Historical palace stoves go on display

Historical palace stoves go on display

ISTANBUL - Anatolia News Agency
Historical palace stoves go on display

Dolmabahçe Palace has the richest tiled stove collection, according to Halit Uçaroğlu, who restores them in a workshop that was established in 2005. AA photo

Hearkening back to a time before the advent of modern heating and electricity, the cultural authorities in charge of Istanbul’s Dolmabahçe Palace put the palatial dwelling’s old tiled stoves on display after years in storage.

Tiled stove master Halit Uçaroğlu, who works for the Turkish Parliament National Palaces Department, has been restoring the stoves, which range in age from 300 to 400 years, after decades of neglect.

The stoves, which are between one and 2.5 meters in length, have been placed on the walking route of palace visitors.

Furnaces and charcoal burners were generally used for heating in Ottoman palaces, Uçaroğlu said, adding that fireplaces and stoves came into use in the second half of the 19th century.

‘I enjoy bringing together pieces’

Uçaroğlu said the tiled stoves included in the National Palaces Heating Tools Collection had been kept in pieces on the ground floor of the palace for nearly 150 years without any maintenance. As such, a workshop to restore the stoves was set up in 2005 to begin the heating devices’ repair, he added.

“There was nearly a loss of 150 years here. We restore these stoves to meet this loss and revive the stoves. We display them in the palace. Some 35-40 stoves that have been so far restored are being displayed in various places of the Dolmabahçe Palace,” Uçaroğlu said.

Uçaroğlu said he had been working on the stoves for 20 years, just like his father. “I am devoted to my job. I love the stoves when I am working with them. I feel sorry when I cannot find a piece of a stove.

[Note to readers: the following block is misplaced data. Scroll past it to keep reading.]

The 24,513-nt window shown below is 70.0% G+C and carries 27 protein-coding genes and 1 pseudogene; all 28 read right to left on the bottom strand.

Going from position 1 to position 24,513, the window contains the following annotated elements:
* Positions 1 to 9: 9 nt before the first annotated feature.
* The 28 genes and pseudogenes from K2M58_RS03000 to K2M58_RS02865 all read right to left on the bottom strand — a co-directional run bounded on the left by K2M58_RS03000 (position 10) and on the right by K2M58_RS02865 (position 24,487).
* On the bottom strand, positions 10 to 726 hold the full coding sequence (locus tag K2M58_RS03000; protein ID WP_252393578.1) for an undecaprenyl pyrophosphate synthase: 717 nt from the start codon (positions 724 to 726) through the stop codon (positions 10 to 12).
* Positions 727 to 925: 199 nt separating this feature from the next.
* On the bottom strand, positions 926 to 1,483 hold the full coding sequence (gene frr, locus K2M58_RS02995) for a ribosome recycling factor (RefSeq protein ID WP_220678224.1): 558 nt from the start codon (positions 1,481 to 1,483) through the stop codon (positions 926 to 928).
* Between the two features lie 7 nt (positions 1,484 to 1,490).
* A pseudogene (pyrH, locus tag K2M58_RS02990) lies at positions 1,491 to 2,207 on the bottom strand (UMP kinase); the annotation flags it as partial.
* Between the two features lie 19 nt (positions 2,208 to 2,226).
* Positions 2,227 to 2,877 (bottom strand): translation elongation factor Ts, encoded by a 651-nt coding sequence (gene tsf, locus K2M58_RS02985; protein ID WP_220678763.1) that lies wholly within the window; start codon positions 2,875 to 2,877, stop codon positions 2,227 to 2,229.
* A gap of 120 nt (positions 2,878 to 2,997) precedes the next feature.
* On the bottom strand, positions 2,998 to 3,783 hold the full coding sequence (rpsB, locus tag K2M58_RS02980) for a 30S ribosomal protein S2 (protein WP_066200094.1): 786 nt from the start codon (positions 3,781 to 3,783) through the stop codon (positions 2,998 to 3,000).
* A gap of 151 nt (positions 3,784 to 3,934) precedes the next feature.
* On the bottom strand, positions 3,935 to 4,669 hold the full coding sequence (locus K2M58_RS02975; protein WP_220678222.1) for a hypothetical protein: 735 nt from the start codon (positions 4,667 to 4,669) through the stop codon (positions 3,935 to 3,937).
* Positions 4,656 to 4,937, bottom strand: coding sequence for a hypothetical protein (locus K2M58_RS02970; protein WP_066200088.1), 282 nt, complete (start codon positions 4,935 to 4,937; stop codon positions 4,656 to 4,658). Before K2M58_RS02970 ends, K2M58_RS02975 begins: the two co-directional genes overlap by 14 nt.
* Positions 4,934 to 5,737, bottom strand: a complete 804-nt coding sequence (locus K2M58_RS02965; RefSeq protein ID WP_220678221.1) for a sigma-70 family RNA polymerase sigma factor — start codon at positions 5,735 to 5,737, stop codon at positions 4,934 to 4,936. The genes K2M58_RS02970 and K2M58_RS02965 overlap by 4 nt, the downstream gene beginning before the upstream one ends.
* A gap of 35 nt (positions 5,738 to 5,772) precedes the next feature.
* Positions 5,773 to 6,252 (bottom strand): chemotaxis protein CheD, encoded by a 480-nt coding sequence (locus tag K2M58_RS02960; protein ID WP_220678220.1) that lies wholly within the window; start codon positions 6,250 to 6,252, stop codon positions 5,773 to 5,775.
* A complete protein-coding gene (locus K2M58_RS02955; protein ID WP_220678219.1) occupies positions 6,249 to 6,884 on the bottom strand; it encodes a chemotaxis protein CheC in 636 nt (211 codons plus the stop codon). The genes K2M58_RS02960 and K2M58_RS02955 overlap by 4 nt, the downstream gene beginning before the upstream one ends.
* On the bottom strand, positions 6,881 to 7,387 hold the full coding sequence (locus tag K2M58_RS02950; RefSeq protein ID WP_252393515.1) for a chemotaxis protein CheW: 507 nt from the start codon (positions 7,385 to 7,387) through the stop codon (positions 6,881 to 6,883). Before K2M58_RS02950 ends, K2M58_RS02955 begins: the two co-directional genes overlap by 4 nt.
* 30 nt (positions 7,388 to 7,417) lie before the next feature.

Stoves may sometimes have 30, sometimes 50 and sometimes 80 pieces. We bring these pieces together and revive the stoves. If a stove has 90-95 percent of its pieces, it can be recreated like its original.”

Many of the stoves possess no photos, registrations, numbers or inventory documentation, Uçaroğlu said. “We try to restore them, too, with our history researcher. I sometimes find pieces of another stove when I am looking for the pieces of a stove. It is a special pleasure to find these pieces and bring them together.”
He said the stoves that he had so far restored had not been damaged. “Of course these stoves will not heat the Dolmabahçe Palace again. But they will survive for the next 500 years thanks to my restoration. We continue restoring them to revive the past.”

Dolmabahçe Palace had the richest tiled stove collection, Uçaroğlu said, noting that the stoves were valuable because they were produced in such a small quantity.

He said the tiled stoves in the palace were mainly from Europe and that they determined their sources thanks to brands written on their metal parts.

The specialist also said restoring German and French stoves was the most enjoyable, adding that repairing a stove typically lasted between 1.5 and two months but sometimes upward of five months.